By Alison Hatt
Of all the research labs found at an average university, those performing chemical reactions are among the most dangerous. The chemicals used can be toxic or highly reactive, causing sudden changes in pressure or temperature, and accidents can be fatal.
These risks pose a particular challenge at user facilities like the Molecular Foundry, where hundreds of researchers, many of them students, come to work in chemistry labs every year.
Synthetic chemistry is one of the Molecular Foundry’s specialties, and users often come to the facility with ambitious goals in organic, inorganic, and biological synthesis, involving experimental reactions with little precedent in the scientific literature.
Molecular Foundry staff, to whom safety is as important as scientific excellence, have developed a highly effective system for identifying and mitigating the hazards involved in chemical research to support these users. A team of staff members recently detailed that approach in the Journal of Chemical Education, hoping to help other researchers, particularly students, improve chemical safety at their own institutions.
Central to the Molecular Foundry’s chemical safety process is a simple innovation: a form that walks users through the hazard-analysis process for chemical reactions. Tracy Mattox, lead author of the paper, helped spearhead implementation of the chemical safety form when she was a Scientific Engineering Associate at the Molecular Foundry.
“We have people from all over the world coming to the Foundry, from all kinds of backgrounds and with varying levels of experience,” said Mattox. “Our chemical safety process is about establishing trust between the supervisor and the user, empowering the user to work safely within set parameters so they feel a sense of ownership over their research.”
The form asks detailed questions about a planned chemical reaction. What chemicals will be used, in what quantities and concentrations, and what are the associated hazards or special handling requirements? What instruments or techniques will be used, and do they entail additional training? What could go wrong, how can it be prevented, and how should you respond if it does? In addition to completing all required training, a user must think through and answer the questions in the form to the satisfaction of their supervisor before starting work.
Perhaps most critically, the form prompts the user and their supervisor to establish triggers for reevaluation. In other words, as the user explores or refines the reaction to achieve their research goals, at what point will they have strayed so far from the original plan as to require further safety analysis with their supervisor?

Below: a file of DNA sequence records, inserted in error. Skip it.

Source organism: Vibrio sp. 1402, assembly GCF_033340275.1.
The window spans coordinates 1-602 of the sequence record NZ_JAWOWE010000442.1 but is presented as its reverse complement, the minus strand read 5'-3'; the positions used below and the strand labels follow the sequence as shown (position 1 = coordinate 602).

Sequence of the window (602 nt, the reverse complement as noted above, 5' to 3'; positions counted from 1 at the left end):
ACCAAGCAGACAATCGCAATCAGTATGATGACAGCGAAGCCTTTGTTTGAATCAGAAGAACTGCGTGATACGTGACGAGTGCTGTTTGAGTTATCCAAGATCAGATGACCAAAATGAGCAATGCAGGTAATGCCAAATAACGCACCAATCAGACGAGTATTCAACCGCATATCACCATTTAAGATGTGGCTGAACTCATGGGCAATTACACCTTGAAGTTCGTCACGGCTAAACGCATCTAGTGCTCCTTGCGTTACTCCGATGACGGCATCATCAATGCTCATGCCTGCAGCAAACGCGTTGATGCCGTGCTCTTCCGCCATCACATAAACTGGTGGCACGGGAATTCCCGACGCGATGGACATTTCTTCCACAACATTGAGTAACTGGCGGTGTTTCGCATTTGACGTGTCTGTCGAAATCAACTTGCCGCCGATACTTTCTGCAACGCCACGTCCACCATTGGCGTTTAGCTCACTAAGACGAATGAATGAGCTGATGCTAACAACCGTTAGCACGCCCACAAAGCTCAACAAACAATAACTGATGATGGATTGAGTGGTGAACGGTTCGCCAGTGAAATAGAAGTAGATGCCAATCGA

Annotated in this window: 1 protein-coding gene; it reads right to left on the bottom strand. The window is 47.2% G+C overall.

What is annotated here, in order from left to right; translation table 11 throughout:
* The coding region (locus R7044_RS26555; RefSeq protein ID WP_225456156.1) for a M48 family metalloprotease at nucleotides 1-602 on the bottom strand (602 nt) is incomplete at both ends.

Completing the form requires running numerous mental simulations, employing both creativity and technical knowledge, as well as reading the relevant Safety Data Sheets for any chemicals used. The form serves as a guide to safety discussions between the user and their supervisor and sets up the user to explore a reaction within clearly defined limits, knowing at what point additional discussions will be needed.
“We sometimes get pushback from users, who object to the time investment required,” said Mattox. “But then I’ll hear from them later, after they leave, saying they understand now why we do it and that they’re implementing it in their own lab!”
The Molecular Foundry’s chemical safety form follows the Department of Energy’s Integrated Safety Management (ISM) process for hazard evaluation, required for all work at DOE labs. For researchers like Mattox, who have years of experience practicing ISM, the hazard evaluation process becomes second nature. By codifying that process in a simple form, the Molecular Foundry ensures that all researchers in their chemistry labs perform ISM at a similar level, regardless of prior experience and duration of their project.
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“Operating as a User Facility, we aim to help the broadest and most diverse pool of scientists possible,” said co-author Jeff Urban, Director of the Molecular Foundry’s Inorganic Nanostructures Facility. “We can’t possibly ask everyone to learn new habits in such a short time, but we can give them important guiding tools such as ISM to allow them to safely access the wide range of tools available at the Foundry and partner safely with staff.”
The form has proved useful outside of the chemical synthesis labs as well. At the Molecular Foundry’s National Center for Electron Microscopy, the form has been adapted for preparation of liquid samples and samples of air-sensitive materials like lithiated battery electrodes. As in the synthesis labs, these types of experiments can present new hazards as the sample volume is increased or chemical substitutions are made, and the safety form makes sure that researchers think through the possible consequences in advance.
“This process has been amazingly effective at preventing accidents and injuries at the Foundry,” said Mattox. “So in the paper we give suggestions for how someone at a university could introduce the process in their own chemistry labs. If we can help make other labs safer as well, that’s a huge win.”
Download a blank copy of the ISM form used at the Foundry.